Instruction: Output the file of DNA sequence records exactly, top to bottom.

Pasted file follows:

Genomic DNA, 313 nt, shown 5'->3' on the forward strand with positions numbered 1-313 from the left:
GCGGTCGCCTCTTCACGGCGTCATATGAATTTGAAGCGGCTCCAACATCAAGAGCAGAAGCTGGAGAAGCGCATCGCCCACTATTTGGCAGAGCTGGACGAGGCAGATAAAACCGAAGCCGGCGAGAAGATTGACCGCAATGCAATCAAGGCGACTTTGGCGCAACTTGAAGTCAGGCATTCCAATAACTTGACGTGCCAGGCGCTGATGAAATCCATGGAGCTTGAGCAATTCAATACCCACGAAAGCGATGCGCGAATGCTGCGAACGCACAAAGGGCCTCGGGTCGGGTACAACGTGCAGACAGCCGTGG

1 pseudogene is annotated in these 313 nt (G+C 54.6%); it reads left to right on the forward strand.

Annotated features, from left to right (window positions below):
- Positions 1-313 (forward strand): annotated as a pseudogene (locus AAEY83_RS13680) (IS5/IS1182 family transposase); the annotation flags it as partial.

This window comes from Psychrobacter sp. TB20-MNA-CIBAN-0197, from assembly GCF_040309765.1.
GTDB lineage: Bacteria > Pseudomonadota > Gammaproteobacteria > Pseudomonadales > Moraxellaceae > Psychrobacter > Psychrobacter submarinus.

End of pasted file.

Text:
Genomic DNA, 313 nt, shown 5'->3' on the forward strand with positions numbered 1-313 from the left:
GCGGTCGCCTCTTCACGGCGTCATATGAATTTGAAGCGGCTCCAACATCAAGAGCAGAAGCTGGAGAAGCGCATCGCCCACTATTTGGCAGAGCTGGACGAGGCAGATAAAACCGAAGCCGGCGAGAAGATTGACCGCAATGCAATCAAGGCGACTTTGGCGCAACTTGAAGTCAGGCATTCCAATAACTTGACGTGCCAGGCGCTGATGAAATCCATGGAGCTTGAGCAATTCAATACCCACGAAAGCGATGCGCGAATGCTGCGAACGCACAAAGGGCCTCGGGTCGGGTACAACGTGCAGACAGCCGTGG

1 pseudogene is annotated in these 313 nt (G+C 54.6%); it reads left to right on the forward strand.

Annotated features, from left to right (window positions below):
- Positions 1-313 (forward strand): annotated as a pseudogene (locus AAEY83_RS13680) (IS5/IS1182 family transposase); the annotation flags it as partial.

This window comes from Psychrobacter sp. TB20-MNA-CIBAN-0197, from assembly GCF_040309765.1.
GTDB lineage: Bacteria > Pseudomonadota > Gammaproteobacteria > Pseudomonadales > Moraxellaceae > Psychrobacter > Psychrobacter submarinus.